Sports for South African Girls
The importance of participation in sports for South African girls is pivotal to the long-term success of not only the individual lives of young women but for the country as a whole. South Africa produces talented Olympic athletes, such as Caster Semenya and Wayde van Niekerk, and has a love of soccer, rugby and cricket in addition to track and field, cycling and many others. Irrespective of this continued investment of time, energy and money into national sports, women continue to be underrepresented and receive the least amount of support as athletes. For example, at professional levels, the nation’s three most popular sports – soccer, rugby and cricket – have yet to establish high-profile professional leagues for women.

According to the most recent study conducted by the South African Sports Confederation and Olympic Committee, of the Olympic athletes receiving support, only nine out of 30 are women. Out of the 20 coaches who are working with these Olympic athletes, only three are women.

South Africa was one of the first countries to adopt The Brighton Declaration on Women and Sport, a set of laws passed to increase women’s participation in sports. In addition, the country passed the National Sport and Recreation Amendment Act to remedy inequalities in sport and recreation in South Africa by requiring federations to make necessities available for women and disabled people to participate at the top levels of sports. Despite these efforts, sports and gender equality in South Africa has not yet been achieved.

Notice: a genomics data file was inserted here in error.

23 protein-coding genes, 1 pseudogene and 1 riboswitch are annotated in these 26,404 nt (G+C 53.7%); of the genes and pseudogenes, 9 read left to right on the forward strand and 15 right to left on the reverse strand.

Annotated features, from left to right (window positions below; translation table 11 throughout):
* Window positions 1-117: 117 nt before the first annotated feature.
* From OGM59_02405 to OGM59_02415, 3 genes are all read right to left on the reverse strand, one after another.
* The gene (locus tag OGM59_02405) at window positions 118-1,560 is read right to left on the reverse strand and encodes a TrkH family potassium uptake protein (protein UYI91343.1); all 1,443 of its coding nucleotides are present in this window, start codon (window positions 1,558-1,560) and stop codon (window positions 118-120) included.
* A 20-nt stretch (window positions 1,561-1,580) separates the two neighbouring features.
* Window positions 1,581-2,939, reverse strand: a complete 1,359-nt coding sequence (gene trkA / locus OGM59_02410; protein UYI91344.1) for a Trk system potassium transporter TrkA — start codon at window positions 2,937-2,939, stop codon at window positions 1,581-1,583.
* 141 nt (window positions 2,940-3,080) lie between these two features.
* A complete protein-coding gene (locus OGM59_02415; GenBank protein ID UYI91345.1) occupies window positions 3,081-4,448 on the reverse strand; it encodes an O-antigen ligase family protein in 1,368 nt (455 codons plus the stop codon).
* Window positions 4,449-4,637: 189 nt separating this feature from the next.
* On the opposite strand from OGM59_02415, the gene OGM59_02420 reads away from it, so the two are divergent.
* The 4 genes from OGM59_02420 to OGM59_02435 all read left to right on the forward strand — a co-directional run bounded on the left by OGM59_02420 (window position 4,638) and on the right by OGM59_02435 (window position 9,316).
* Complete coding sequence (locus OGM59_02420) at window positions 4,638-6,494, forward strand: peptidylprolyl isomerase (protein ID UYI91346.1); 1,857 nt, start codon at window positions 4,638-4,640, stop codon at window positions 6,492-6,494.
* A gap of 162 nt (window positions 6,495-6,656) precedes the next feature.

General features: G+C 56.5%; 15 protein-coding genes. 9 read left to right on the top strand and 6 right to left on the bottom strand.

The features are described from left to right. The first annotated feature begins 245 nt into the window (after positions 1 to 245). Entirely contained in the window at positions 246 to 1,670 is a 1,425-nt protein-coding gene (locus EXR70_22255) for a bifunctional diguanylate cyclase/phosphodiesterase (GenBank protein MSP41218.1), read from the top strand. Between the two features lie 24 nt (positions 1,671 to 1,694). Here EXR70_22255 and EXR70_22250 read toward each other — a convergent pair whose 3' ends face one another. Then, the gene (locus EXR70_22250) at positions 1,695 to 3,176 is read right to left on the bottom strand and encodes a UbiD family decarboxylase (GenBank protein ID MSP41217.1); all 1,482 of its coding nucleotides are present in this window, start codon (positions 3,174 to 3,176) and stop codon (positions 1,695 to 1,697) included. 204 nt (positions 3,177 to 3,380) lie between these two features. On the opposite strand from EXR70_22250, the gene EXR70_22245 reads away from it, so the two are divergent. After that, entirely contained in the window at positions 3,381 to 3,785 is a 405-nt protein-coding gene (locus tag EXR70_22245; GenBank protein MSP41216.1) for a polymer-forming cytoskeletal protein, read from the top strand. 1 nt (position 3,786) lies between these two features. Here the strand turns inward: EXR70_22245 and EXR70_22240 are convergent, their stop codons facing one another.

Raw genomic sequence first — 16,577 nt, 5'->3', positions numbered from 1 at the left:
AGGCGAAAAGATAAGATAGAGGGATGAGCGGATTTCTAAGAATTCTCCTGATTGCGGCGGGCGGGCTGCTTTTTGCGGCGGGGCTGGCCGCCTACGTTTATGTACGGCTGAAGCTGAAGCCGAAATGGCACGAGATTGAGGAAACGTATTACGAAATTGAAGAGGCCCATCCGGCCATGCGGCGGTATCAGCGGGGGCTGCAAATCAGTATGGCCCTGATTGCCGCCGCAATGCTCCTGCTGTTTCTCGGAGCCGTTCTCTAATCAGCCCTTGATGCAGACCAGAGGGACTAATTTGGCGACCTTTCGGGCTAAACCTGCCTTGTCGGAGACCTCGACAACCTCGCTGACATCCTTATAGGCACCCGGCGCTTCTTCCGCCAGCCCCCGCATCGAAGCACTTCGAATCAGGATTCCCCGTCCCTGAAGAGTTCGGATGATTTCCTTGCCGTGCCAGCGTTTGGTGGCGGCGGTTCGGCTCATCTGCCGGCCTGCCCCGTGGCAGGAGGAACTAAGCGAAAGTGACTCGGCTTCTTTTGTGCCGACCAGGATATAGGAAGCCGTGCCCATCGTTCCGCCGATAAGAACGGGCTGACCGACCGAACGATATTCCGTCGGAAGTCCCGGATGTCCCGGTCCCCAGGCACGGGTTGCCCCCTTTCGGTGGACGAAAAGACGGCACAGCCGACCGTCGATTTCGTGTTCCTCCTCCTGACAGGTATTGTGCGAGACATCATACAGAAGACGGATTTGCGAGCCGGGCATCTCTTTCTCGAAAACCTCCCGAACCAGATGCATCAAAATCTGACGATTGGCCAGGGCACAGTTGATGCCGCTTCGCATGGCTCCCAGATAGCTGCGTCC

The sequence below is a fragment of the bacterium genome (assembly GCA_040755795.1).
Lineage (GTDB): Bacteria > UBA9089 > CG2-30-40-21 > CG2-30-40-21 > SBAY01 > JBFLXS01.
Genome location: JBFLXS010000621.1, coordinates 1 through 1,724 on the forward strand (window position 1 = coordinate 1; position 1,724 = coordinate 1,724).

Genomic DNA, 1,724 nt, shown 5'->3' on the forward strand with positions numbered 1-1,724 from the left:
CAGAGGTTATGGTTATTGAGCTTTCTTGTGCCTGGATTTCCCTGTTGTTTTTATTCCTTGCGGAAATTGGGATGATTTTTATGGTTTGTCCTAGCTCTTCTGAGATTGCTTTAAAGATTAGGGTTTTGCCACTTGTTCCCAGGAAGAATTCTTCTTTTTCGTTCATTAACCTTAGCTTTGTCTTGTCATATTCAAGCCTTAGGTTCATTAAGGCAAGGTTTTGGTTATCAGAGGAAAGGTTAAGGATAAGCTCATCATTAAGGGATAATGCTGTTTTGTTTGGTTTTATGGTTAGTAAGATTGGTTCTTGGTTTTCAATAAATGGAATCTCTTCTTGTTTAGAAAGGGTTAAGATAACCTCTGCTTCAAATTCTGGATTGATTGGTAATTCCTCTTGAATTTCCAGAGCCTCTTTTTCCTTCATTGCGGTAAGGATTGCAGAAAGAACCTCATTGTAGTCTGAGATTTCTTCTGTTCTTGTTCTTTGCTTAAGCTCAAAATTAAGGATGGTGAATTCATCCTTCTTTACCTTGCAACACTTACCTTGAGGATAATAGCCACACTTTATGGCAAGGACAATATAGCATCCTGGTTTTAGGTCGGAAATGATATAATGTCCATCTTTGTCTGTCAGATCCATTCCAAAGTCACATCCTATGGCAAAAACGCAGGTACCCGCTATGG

Why It Matters

For young women, equal representation of female athletes is important because it can positively influence their desire to compete in sports and seek the benefits which they provide. People can only believe what they see, so more work needs to be done surrounding media coverage and daily exemplification. Sports not only promote physical health and wellness, but they also teach discipline, dedication, determination and teamwork. These learned skills are important for application in life beyond sports and help create future female leaders.

Participation in sports provides students with the opportunity to socialize with their peers, promotes students’ health, improves physical fitness, increases academic performance and provides a sense of relaxation. In spite of these benefits, participation in sports for South African girls peaks between the ages of 10 to 13 years but then declines until the age of 18.

A study done in the rural province of Limpopo, South Africa found that 101 female students from 17 to 24 years old did not participate in sports because of five common barriers. These included: “I don’t like the dress code,” “lack of energy,” “lack of family support,” “family commitments” and “not in my culture.” Dress code remains a major barrier to participation in sports among girls in rural areas. In particular, Xhosa and Tsonga women will not wear sports attire like pants or shorts because they do not consider it culturally unacceptable.